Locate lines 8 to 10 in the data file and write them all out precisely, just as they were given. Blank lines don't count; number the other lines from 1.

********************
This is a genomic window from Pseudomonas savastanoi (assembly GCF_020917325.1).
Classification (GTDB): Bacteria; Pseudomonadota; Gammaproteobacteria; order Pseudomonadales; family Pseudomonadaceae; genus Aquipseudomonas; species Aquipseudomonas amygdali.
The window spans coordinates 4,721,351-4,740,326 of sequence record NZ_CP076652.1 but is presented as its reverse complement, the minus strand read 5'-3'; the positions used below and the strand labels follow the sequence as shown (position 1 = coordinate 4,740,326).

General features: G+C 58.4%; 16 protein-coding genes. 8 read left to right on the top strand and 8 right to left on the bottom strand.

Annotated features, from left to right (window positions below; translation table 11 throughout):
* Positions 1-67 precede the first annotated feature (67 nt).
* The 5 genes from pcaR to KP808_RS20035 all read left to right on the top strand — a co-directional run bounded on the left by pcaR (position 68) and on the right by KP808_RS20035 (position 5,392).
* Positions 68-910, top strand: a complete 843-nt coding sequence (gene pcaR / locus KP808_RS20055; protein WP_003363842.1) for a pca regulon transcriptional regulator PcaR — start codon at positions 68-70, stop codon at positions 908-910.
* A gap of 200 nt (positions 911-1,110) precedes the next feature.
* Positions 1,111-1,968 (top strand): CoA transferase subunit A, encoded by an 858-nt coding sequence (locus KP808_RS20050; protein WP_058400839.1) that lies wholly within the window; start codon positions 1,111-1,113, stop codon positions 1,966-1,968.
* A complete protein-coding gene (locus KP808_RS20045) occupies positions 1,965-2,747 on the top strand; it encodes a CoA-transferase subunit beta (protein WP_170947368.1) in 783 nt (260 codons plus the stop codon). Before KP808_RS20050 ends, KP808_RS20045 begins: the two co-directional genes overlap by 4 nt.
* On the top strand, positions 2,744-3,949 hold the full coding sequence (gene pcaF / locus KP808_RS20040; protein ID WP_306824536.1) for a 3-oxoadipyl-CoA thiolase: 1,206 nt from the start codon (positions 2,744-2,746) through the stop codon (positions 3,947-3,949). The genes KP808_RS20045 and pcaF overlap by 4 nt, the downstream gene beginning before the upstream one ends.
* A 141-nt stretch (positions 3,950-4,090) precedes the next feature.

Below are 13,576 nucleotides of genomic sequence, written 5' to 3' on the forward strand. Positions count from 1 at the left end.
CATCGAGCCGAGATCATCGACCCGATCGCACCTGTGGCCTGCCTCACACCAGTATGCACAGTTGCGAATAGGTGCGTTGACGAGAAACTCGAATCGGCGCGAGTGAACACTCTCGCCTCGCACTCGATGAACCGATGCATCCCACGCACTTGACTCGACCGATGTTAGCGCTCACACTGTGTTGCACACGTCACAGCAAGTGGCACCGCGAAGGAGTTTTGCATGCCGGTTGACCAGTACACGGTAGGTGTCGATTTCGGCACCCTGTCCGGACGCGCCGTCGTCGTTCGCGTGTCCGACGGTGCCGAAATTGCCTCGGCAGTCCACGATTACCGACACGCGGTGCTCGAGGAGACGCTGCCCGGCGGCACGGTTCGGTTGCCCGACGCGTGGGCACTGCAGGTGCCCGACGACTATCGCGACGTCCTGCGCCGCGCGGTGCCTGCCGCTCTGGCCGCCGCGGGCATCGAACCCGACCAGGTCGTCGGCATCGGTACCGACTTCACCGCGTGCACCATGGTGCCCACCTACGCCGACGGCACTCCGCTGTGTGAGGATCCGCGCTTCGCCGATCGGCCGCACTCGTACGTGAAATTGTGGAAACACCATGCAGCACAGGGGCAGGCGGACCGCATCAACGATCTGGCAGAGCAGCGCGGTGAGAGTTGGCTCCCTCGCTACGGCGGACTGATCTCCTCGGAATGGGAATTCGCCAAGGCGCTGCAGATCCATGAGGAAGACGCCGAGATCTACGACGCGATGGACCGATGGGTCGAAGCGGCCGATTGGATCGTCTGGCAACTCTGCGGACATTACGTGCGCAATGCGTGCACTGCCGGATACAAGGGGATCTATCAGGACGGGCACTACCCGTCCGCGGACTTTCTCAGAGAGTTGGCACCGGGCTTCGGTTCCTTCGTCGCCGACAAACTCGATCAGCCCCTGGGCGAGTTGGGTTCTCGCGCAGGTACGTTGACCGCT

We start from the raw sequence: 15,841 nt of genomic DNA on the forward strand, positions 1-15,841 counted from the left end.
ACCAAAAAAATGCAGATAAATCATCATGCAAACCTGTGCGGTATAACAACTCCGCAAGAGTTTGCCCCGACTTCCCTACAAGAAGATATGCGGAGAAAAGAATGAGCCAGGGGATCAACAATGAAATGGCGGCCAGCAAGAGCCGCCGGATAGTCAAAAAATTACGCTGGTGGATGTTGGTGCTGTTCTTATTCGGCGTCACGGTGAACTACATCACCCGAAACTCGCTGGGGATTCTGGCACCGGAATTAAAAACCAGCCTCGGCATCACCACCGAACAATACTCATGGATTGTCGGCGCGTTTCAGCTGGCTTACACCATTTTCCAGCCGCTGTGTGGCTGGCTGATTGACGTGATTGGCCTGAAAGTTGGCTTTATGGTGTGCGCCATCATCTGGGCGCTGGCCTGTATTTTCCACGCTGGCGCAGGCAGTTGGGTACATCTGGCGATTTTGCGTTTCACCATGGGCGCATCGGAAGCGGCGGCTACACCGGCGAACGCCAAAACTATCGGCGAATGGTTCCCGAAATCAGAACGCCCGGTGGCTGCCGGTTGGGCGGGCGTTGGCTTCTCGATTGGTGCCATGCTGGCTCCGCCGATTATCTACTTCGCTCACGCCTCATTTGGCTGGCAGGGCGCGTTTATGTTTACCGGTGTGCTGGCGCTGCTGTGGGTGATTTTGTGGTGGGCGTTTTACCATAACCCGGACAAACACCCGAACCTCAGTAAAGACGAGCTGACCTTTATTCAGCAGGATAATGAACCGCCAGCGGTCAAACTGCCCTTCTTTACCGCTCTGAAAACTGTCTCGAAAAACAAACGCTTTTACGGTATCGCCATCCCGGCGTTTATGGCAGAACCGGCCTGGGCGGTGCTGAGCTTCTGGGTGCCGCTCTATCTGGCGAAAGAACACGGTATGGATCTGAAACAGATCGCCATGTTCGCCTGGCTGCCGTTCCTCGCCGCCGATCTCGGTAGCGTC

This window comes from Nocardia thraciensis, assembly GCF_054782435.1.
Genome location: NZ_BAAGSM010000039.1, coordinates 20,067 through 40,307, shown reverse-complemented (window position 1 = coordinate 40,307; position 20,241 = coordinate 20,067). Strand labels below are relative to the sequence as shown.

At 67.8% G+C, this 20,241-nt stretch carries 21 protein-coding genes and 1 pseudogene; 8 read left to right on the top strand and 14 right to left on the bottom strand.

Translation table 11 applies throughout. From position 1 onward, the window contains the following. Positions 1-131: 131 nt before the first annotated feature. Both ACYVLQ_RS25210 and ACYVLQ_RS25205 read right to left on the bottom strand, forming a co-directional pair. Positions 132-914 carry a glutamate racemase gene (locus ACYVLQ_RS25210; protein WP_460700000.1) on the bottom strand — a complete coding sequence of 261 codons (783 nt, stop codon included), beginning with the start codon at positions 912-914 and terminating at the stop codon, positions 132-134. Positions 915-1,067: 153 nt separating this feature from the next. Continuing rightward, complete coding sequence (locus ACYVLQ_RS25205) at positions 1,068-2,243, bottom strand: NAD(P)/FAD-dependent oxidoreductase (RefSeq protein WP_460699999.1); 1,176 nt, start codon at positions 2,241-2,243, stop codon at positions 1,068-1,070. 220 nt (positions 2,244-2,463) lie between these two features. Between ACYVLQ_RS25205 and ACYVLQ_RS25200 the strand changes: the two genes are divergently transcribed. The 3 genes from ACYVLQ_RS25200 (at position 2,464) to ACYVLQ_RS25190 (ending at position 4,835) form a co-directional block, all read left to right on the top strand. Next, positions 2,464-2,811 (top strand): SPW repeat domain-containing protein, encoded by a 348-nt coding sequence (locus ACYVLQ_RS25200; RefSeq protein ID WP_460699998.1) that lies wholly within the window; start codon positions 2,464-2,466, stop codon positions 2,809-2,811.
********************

* Positions 68-910, top strand: a complete 843-nt coding sequence (gene pcaR / locus KP808_RS20055; protein WP_003363842.1) for a pca regulon transcriptional regulator PcaR — start codon at positions 68-70, stop codon at positions 908-910.
* A gap of 200 nt (positions 911-1,110) precedes the next feature.
* Positions 1,111-1,968 (top strand): CoA transferase subunit A, encoded by an 858-nt coding sequence (locus KP808_RS20050; protein WP_058400839.1) that lies wholly within the window; start codon positions 1,111-1,113, stop codon positions 1,966-1,968.